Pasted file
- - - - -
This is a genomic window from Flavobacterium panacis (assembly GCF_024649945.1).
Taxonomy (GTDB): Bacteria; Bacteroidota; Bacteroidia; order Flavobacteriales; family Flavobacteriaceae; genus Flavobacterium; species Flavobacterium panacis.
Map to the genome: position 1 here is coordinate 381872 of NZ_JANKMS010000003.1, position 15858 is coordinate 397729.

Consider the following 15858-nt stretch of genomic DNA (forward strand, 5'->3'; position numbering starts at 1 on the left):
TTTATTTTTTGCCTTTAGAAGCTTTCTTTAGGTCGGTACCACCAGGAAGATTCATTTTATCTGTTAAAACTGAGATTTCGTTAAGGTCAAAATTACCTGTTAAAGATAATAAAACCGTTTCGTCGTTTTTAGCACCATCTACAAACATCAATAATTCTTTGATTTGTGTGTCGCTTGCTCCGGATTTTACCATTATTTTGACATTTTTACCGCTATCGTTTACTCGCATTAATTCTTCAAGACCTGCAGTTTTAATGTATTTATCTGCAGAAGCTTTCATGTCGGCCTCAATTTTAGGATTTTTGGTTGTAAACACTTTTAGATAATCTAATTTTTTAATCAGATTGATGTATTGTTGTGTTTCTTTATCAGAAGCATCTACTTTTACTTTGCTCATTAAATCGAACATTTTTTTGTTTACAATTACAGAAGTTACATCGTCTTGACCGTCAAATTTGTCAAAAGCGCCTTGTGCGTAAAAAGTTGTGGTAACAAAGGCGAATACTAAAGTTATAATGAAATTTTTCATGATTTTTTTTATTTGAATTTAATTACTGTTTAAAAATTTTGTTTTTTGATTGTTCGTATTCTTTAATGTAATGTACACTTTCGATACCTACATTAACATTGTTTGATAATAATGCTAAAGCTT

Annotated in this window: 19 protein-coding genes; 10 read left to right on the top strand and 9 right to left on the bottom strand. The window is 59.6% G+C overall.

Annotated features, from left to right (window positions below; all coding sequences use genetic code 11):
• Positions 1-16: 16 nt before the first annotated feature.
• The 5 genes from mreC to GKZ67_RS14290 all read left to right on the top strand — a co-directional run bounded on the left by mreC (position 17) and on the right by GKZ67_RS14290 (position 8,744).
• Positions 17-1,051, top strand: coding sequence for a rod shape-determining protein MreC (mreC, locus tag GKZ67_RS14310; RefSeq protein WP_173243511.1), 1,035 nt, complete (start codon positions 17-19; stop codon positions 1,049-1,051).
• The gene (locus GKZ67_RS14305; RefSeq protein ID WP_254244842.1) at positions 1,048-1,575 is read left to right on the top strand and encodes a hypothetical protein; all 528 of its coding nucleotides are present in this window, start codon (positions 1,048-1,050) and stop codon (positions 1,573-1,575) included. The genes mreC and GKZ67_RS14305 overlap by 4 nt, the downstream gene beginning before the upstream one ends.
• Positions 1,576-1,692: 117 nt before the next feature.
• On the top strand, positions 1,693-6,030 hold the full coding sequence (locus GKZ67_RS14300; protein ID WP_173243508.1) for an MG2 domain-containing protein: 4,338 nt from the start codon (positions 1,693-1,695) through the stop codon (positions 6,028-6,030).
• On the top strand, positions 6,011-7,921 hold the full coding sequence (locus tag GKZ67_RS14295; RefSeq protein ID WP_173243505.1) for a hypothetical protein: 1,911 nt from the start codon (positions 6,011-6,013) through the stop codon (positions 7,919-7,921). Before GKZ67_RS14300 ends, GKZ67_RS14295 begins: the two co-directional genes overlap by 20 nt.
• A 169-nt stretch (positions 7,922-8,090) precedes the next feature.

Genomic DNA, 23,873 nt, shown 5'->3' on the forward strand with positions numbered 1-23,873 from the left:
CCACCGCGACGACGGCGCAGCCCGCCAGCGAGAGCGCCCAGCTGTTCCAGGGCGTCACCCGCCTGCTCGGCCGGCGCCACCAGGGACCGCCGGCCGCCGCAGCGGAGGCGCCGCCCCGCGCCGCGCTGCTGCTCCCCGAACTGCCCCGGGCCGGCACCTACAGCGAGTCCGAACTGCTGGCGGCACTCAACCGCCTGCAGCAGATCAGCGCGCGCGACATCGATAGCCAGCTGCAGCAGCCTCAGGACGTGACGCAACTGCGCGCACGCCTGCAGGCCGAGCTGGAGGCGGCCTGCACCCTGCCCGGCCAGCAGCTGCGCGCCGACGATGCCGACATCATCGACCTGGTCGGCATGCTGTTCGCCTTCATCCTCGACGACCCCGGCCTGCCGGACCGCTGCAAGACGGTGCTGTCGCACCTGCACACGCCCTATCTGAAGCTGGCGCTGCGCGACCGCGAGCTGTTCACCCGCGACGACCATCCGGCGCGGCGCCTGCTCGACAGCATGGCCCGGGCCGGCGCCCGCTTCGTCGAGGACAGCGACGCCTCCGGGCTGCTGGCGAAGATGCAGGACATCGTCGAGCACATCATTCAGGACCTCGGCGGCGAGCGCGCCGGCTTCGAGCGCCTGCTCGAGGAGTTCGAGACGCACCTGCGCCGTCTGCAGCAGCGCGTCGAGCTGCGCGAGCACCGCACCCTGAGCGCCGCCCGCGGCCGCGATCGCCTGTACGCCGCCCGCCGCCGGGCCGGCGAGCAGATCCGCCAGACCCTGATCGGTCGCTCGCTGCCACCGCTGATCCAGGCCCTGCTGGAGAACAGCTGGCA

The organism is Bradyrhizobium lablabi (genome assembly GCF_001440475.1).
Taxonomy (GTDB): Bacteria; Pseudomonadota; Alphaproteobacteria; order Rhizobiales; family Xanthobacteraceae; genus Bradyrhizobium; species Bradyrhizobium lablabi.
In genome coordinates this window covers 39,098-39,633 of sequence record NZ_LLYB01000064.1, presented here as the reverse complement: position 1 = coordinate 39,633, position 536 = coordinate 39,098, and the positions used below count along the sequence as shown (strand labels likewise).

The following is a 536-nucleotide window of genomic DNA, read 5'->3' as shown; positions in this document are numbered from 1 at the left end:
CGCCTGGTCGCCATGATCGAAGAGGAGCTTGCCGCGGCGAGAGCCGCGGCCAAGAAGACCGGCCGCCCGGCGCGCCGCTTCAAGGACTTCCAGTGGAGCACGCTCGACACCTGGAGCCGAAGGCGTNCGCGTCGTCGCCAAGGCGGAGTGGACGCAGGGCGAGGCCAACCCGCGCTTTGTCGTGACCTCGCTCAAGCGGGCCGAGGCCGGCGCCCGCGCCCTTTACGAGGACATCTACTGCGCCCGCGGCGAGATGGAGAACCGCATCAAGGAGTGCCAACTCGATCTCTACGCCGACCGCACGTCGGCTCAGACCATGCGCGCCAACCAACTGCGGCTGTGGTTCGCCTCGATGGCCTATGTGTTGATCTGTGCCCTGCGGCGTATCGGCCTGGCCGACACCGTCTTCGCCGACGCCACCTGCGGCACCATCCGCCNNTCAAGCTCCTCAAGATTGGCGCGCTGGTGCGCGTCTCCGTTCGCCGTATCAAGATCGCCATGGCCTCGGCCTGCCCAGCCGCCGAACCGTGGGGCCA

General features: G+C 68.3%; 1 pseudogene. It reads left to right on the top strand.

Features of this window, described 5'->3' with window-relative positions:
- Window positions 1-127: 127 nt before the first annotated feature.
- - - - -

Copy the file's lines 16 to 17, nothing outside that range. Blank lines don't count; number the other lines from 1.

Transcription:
Genomic DNA, 23,873 nt, shown 5'->3' on the forward strand with positions numbered 1-23,873 from the left:
CCACCGCGACGACGGCGCAGCCCGCCAGCGAGAGCGCCCAGCTGTTCCAGGGCGTCACCCGCCTGCTCGGCCGGCGCCACCAGGGACCGCCGGCCGCCGCAGCGGAGGCGCCGCCCCGCGCCGCGCTGCTGCTCCCCGAACTGCCCCGGGCCGGCACCTACAGCGAGTCCGAACTGCTGGCGGCACTCAACCGCCTGCAGCAGATCAGCGCGCGCGACATCGATAGCCAGCTGCAGCAGCCTCAGGACGTGACGCAACTGCGCGCACGCCTGCAGGCCGAGCTGGAGGCGGCCTGCACCCTGCCCGGCCAGCAGCTGCGCGCCGACGATGCCGACATCATCGACCTGGTCGGCATGCTGTTCGCCTTCATCCTCGACGACCCCGGCCTGCCGGACCGCTGCAAGACGGTGCTGTCGCACCTGCACACGCCCTATCTGAAGCTGGCGCTGCGCGACCGCGAGCTGTTCACCCGCGACGACCATCCGGCGCGGCGCCTGCTCGACAGCATGGCCCGGGCCGGCGCCCGCTTCGTCGAGGACAGCGACGCCTCCGGGCTGCTGGCGAAGATGCAGGACATCGTCGAGCACATCATTCAGGACCTCGGCGGCGAGCGCGCCGGCTTCGAGCGCCTGCTCGAGGAGTTCGAGACGCACCTGCGCCGTCTGCAGCAGCGCGTCGAGCTGCGCGAGCACCGCACCCTGAGCGCCGCCCGCGGCCGCGATCGCCTGTACGCCGCCCGCCGCCGGGCCGGCGAGCAGATCCGCCAGACCCTGATCGGTCGCTCGCTGCCACCGCTGATCCAGGCCCTGCTGGAGAACAGCTGGCA